The order must contain certain information, including the amount or percentage of the participant's benefits to be paid to each payee. It cannot require the plan to pay benefits in a form not offered by the plan, nor can it require the plan to pay increased benefits.

  A distribution that is paid to a child or dependent under a QDRO or a qualifying order is taxed to the plan participant.

Rollovers by surviving spouse.   You may be able to roll over tax free all or part of the CSRS, FERS, or TSP distribution you receive as the surviving spouse of a deceased employee or retiree. The rollover rules apply to you as if you were the employee or retiree. You generally can roll over the distribution into a qualified retirement plan or an IRA. An amount rolled over to a Roth IRA is not tax free unless you are rolling over amounts from Roth contributions and its earnings. See Rollovers to Roth IRAs later.

  A distribution paid to a beneficiary other than the employee's surviving spouse is generally not an eligible rollover distribution. However, see Rollovers by nonspouse beneficiary, next.

Rollovers by nonspouse beneficiary.   You may be able to roll over tax free all or a portion of a distribution you receive from the CSRS, FERS, or TSP of a deceased employee or retiree if you are a designated beneficiary (other than a surviving spouse) of the employee or retiree. The distribution must be a direct trustee-to-trustee transfer to your IRA that was set up to receive the distribution. The transfer will be treated as an eligible rollover distribution and the receiving plan will be treated as an inherited IRA. An amount rolled over to a Roth IRA is not tax free. See Rollovers to Roth IRAs later. For information on inherited IRAs, see Publication 590.

How to report.   On your Form 1040, report the total distributions from the CSRS, FERS, or TSP on line 16a. Report the taxable amount of the distributions (total distribution less the amount rolled over) on line 16b. If you file Form 1040A, report the total distributions on line 12a and the taxable amount on line 12b. If you file Form 1040NR, report the total distributions on line 17a and the taxable amount on line 17b. Also, write “Rollover” next to line 16b, 12b, or 17b, whichever is applicable.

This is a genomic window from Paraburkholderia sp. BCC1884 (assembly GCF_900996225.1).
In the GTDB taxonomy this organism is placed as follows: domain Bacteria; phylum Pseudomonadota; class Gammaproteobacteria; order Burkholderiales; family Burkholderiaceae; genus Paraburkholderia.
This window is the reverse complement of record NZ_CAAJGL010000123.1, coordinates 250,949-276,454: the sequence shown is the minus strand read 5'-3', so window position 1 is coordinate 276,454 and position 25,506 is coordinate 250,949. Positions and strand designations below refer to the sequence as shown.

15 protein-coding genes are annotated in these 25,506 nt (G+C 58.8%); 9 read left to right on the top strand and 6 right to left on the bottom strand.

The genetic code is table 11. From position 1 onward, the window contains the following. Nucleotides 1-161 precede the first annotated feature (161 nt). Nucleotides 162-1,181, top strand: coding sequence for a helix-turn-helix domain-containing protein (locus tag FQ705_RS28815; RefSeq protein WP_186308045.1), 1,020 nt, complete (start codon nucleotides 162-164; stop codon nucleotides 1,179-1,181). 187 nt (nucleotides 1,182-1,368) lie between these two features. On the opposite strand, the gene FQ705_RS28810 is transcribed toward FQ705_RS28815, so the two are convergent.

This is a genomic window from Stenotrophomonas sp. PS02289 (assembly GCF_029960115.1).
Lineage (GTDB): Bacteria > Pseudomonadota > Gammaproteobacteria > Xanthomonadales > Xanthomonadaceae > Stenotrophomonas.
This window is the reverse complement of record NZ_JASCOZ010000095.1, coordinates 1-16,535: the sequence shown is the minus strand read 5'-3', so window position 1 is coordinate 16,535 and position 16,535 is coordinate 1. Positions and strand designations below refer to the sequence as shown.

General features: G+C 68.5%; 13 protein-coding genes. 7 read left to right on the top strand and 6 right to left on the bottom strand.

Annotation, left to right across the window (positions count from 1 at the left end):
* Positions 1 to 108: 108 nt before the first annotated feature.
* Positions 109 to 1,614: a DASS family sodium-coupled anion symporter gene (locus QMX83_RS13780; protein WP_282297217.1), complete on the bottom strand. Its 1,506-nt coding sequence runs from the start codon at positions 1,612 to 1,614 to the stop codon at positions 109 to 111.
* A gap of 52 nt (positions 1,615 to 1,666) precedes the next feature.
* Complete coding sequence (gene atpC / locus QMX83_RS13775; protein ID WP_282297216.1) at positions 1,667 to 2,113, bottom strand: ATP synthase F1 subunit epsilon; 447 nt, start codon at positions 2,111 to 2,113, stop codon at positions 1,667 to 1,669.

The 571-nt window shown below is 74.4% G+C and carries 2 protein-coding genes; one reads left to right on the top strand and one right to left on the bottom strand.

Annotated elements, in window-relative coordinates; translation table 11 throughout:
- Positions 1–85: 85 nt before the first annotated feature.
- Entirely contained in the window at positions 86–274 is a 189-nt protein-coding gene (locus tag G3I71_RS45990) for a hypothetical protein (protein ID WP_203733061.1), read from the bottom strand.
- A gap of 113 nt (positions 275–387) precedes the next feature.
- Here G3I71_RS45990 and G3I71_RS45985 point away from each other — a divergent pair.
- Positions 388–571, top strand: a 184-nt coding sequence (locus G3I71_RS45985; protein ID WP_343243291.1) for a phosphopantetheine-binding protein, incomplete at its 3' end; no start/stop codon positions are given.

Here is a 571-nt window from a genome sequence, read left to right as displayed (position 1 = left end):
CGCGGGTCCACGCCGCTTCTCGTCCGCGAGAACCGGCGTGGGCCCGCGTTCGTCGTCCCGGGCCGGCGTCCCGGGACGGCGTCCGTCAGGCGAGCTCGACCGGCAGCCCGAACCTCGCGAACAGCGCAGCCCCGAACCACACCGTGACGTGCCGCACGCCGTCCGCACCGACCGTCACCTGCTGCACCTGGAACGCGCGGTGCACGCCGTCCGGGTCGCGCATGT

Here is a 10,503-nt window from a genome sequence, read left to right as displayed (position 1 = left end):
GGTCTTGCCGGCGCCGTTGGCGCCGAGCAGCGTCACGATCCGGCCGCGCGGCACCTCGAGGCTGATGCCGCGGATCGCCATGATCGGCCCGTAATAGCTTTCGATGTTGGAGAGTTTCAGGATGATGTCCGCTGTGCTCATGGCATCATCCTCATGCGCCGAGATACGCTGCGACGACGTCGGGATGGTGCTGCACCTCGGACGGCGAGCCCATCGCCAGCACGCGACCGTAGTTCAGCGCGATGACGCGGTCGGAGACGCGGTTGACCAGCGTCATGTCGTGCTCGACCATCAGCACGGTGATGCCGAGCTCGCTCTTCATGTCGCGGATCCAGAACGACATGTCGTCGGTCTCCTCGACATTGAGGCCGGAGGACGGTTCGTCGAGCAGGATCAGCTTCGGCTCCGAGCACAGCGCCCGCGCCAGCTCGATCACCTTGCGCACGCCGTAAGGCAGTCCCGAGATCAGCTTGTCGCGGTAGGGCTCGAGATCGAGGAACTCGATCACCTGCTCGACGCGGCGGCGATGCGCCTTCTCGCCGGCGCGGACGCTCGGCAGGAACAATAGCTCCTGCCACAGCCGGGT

If the rollover was made to a Roth IRA, see Rollovers to Roth IRAs later for reporting the rollover on your return.

Written explanation to recipients.   The TSP or OPM must provide a written explanation to you within a reasonable period of time before making an eligible rollover distribution to you. It must tell you about all of the following.
  • Your right to have the distribution paid tax free directly to another qualified retirement plan or to a traditional IRA.

  • The requirement to withhold tax from the distribution, unless it is from your Roth contributions and its earnings, if it is not directly rolled over.

  • The nontaxability of any part of the distribution that you roll over within 60 days after you receive the distribution.

  • Other qualified retirement plan rules that apply, including those for lump-sum distributions, alternate payees, and cash or deferred arrangements.

  • How the distribution rules of the plan to which you roll over the distribution may differ from the rules that apply to the plan making the distribution in their restrictions and tax consequences.

Note.   Rollovers to Roth IRAs are not tax free and are included in income unless it is from your Roth contributions and its earnings. See Rollovers to Roth IRAs later.

Reasonable period of time.   The TSP or OPM must provide you with a written explanation no earlier than 90 days and no later than 30 days before the distribution is made. However, you can choose to have the TSP or OPM make a distribution less than 30 days after the explanation is provided, as long as the following two requirements are met.